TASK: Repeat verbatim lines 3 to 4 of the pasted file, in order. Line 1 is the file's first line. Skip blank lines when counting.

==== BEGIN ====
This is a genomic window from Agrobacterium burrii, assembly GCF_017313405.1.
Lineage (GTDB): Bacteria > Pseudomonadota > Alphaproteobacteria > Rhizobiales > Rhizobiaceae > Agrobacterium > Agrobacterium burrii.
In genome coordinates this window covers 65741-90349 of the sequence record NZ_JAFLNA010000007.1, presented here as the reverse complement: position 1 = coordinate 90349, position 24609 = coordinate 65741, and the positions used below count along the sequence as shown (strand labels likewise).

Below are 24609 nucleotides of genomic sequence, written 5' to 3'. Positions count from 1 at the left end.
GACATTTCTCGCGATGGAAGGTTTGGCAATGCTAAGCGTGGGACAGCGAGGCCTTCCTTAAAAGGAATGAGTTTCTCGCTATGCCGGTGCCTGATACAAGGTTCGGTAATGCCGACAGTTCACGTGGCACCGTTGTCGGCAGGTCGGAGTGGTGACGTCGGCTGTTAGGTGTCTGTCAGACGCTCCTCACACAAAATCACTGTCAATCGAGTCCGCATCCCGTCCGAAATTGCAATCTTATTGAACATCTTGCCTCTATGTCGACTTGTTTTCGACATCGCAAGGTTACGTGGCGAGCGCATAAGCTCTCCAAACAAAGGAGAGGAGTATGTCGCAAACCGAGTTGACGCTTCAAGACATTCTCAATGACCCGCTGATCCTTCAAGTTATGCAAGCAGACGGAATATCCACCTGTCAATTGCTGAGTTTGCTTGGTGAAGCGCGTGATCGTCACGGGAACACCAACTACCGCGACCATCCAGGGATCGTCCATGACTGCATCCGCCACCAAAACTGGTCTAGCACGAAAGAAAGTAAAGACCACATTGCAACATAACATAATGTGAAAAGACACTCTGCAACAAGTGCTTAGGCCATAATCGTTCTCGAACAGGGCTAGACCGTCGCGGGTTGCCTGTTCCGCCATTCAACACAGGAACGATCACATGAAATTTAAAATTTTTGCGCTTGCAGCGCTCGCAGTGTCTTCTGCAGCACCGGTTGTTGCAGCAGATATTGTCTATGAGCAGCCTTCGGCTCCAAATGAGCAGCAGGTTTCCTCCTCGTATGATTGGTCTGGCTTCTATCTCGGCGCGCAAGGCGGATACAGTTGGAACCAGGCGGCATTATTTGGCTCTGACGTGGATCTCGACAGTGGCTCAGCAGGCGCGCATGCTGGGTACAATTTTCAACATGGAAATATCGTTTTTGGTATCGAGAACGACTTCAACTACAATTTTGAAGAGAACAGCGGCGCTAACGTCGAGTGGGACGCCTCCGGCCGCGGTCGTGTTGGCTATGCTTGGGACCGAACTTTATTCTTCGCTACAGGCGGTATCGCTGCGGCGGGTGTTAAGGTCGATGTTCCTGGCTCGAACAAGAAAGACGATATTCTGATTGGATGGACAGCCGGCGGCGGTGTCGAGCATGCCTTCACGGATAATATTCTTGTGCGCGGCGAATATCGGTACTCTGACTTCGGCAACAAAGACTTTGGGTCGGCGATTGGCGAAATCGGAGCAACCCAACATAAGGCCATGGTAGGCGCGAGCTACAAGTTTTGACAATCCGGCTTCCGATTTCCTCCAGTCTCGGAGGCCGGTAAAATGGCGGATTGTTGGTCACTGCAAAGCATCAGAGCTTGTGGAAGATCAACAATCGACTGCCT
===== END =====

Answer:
In genome coordinates this window covers 65741-90349 of the sequence record NZ_JAFLNA010000007.1, presented here as the reverse complement: position 1 = coordinate 90349, position 24609 = coordinate 65741, and the positions used below count along the sequence as shown (strand labels likewise).

Below are 24609 nucleotides of genomic sequence, written 5' to 3'. Positions count from 1 at the left end.